Dr. Georg Grell (center) of the Global Systems Division and Dr. Stuart McKeen (right) and Dr. Gregory Frost (left) of the Chemical Sciences Division of NOAA’s Earth System Research Laboratory in Boulder, Colorado
October 21, 2016
Dr. Georg Grell and Steven Peckham of the Global Systems Division and Dr. Stuart McKeen and Dr. Gregory Frost of the Chemical Sciences Division of NOAA’s Earth System Research Laboratory in Boulder, Colorado have been awarded the 2016 Haagen-Smit Prize. The Haagen-Smit Prize recognizes outstanding papers published in the Elsevier journal "Atmospheric Environment."
Grell, McKeen and Frost were authors on a 2005 paper entitled, "Fully coupled 'online' chemistry within the WRF model." The fact that their paper was published in 2005 and was selected for this prestigious prize in 2016 shows its long-term influence in the field.
The simulation and prediction of air quality involves meteorological factors such as wind speed and direction, turbulence, radiation, clouds, and precipitation, and chemical processes such as deposition, and transformation. Historically, these complicated factors forced modeling systems to treat air quality and meteorology independently, known as "offline."
In this paper, the researchers describe how they integrated chemical processes into the existing Weather Research and Forecasting (WRF) model making it fully coupled and "online." The "WRF-Chem" air quality and meteorological components are consistent with each other and use the same transport scheme, the same grid, and the same physics schemes for subgrid-scale transport.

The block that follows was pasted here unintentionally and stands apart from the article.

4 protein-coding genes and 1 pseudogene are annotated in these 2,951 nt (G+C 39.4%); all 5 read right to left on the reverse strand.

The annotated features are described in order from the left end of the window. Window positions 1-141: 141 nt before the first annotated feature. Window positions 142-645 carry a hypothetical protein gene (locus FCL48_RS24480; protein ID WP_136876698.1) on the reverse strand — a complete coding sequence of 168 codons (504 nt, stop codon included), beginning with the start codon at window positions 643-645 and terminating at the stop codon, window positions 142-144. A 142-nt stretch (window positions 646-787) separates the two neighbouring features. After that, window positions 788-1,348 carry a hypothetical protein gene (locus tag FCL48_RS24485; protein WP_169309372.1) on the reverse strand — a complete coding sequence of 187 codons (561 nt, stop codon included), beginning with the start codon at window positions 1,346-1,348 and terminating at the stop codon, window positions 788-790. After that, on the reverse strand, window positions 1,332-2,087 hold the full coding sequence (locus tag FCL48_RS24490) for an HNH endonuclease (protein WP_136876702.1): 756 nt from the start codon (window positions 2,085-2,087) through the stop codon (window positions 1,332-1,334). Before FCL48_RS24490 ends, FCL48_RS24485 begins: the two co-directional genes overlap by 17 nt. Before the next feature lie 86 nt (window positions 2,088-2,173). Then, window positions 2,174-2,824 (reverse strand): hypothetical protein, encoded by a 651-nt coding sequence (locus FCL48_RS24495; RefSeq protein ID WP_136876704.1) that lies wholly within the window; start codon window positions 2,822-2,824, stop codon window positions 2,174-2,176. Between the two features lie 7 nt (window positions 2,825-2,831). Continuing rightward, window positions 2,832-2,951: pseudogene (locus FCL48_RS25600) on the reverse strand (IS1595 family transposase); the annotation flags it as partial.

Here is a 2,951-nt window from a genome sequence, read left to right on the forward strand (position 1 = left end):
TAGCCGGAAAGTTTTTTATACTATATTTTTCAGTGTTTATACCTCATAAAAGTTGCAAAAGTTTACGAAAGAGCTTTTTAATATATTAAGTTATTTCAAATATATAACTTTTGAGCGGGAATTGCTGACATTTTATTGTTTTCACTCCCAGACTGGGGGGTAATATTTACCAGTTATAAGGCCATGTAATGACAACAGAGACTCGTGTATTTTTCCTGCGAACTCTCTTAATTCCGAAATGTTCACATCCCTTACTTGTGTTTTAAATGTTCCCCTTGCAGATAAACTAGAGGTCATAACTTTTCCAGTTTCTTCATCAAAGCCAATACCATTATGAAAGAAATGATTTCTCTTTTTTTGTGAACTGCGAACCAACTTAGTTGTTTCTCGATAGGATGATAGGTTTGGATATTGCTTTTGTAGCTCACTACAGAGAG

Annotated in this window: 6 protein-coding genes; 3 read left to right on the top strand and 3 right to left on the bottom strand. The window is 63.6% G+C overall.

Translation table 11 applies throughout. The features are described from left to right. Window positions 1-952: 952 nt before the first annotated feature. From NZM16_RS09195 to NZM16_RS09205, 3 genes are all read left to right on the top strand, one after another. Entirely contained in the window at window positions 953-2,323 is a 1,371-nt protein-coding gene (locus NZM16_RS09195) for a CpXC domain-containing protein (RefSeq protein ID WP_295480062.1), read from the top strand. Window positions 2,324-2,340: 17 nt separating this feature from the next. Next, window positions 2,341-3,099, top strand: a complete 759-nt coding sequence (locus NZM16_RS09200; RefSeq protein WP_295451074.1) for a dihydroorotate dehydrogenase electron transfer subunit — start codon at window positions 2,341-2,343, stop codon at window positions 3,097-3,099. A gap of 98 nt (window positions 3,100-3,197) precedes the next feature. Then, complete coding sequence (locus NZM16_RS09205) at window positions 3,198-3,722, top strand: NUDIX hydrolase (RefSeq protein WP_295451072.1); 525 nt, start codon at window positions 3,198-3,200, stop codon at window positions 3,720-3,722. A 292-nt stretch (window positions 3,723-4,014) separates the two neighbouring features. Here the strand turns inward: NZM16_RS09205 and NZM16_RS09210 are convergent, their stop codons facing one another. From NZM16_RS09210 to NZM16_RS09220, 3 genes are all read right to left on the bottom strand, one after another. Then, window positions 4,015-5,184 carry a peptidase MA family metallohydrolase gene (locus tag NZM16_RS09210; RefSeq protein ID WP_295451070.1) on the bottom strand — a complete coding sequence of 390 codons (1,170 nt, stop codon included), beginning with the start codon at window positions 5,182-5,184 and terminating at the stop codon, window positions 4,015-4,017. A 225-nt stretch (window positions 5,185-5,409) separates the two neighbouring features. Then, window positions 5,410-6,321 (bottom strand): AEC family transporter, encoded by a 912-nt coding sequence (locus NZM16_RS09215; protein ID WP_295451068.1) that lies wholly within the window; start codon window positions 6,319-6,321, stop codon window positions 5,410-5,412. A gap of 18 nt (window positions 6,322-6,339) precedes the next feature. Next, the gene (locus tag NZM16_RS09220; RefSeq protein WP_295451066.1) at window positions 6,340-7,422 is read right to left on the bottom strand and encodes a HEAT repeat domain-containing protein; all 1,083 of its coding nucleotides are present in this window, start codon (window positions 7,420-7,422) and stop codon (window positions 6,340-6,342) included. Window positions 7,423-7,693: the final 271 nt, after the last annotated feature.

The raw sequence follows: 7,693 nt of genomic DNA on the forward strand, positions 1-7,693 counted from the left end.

The 2005 paper also compared the WRF-Chem Model output with previous chemistry models and found it to be just as accurate in predicting photochemistry and emissions as previous models, while providing better forecasts of ozone and ozone precursors. Since the paper’s publication in 2005, the WRF-Chem model has become the standard for research in air quality as well as research on impacts of aerosol and chemistry on numerical weather prediction. WRF-Chem is now a community model - support provided by ESRL/GSD - and has more than 2000 users worldwide.
The Haagen-Smit Prize is named in honor of Prof. Arie Jan Haagen-Smit, a pioneer in the field of air pollution and one of the first editors of the International Journal of Air Pollution, which proceeded Atmospheric Environment. Experts in the field submit nominations of previously published papers, and an international committee selects two winning papers each year.
For more information contact: Susan Cobb 303-497-5093